NASA/JPL/Malin Space Science Systems
Craters in the middle latitudes of Mars often have strangely-textured floors. This Mars Global Surveyor (MGS) Mars Orbiter Camera (MOC) image of a crater near 40.2°N, 184.5°W provides an example. The original crater has been somewhat eroded and much of its interior has been filled with sediment since it formed. The origin of the strange texture is unknown; speculations about most mid-latitude textures tend to focus on the idea that, somehow, subliming ground ice may have been involved. The texture on the floor of the crater is similar to, but not quite the same as, the texture on the nearby surfaces to the north and south of the crater. This picture covers an area 1.4 km (0.9 mi) wide. Sunlight illuminates the scene from the lower left.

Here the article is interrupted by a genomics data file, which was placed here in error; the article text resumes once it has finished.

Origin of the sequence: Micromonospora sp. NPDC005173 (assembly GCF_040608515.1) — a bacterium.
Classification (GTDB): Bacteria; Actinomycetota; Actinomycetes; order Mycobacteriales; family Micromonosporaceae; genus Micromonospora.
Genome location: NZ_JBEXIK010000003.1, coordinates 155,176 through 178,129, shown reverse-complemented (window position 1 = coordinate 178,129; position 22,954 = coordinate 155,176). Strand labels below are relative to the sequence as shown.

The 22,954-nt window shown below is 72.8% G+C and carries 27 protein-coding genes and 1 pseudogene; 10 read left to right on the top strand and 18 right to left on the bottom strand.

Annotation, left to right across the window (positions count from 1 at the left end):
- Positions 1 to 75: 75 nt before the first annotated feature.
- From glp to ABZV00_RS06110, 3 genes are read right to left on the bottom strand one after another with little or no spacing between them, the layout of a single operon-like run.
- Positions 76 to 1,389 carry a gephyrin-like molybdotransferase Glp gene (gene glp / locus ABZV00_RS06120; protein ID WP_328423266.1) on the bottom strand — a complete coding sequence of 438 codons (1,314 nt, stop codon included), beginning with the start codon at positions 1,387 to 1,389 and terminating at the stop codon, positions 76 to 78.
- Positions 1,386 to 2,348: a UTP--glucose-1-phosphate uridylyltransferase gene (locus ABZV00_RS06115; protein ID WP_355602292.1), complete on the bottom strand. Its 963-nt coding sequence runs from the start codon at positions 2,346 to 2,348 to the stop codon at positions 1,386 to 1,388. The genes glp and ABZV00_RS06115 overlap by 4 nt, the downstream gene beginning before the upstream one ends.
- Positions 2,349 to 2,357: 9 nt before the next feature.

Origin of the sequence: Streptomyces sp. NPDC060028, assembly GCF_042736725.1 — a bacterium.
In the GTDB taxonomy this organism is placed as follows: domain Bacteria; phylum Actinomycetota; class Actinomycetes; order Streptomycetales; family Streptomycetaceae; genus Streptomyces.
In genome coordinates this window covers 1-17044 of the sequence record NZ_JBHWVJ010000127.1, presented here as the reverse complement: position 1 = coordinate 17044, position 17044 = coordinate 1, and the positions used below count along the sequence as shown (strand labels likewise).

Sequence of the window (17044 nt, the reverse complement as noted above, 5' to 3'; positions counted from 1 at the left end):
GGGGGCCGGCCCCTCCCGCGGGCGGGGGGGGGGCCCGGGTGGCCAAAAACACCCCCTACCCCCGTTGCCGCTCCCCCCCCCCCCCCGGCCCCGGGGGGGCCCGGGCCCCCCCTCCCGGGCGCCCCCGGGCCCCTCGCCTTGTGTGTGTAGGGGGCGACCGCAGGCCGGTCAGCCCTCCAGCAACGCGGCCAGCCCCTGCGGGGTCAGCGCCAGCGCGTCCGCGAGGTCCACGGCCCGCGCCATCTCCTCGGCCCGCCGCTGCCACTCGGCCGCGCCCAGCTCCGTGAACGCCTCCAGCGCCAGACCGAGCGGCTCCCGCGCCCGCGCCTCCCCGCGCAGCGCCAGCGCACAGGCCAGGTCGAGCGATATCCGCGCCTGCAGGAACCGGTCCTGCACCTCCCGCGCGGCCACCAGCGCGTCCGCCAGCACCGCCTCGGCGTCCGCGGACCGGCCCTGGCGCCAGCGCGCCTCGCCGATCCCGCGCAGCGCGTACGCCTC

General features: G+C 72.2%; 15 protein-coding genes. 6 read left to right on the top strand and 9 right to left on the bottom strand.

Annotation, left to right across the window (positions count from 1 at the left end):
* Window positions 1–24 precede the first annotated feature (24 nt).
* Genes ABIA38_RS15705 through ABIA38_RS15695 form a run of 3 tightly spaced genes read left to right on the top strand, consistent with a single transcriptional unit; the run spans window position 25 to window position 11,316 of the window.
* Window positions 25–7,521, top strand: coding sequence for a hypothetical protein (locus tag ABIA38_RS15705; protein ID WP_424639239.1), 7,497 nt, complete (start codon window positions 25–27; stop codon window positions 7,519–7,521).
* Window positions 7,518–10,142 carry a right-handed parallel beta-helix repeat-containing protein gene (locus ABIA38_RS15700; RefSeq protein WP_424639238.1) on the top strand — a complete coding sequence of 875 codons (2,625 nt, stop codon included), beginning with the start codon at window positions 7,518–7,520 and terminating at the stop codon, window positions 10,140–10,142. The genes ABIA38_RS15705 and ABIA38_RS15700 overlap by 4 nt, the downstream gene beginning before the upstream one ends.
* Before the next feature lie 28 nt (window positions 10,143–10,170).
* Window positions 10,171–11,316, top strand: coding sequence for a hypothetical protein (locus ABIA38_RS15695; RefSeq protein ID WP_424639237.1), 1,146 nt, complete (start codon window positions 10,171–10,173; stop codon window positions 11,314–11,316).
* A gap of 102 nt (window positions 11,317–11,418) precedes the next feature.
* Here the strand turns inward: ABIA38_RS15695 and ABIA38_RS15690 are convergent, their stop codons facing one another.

Malin Space Science Systems and the California Institute of Technology built the MOC using spare hardware from the Mars Observer mission. MSSS operates the camera from its facilities in San Diego, California. The Jet Propulsion Laboratory's Mars Surveyor Operations Project operates the Mars Global Surveyor spacecraft with its industrial partner, Lockheed Martin Astronautics, from facilities in Pasadena, California and Denver, Colorado.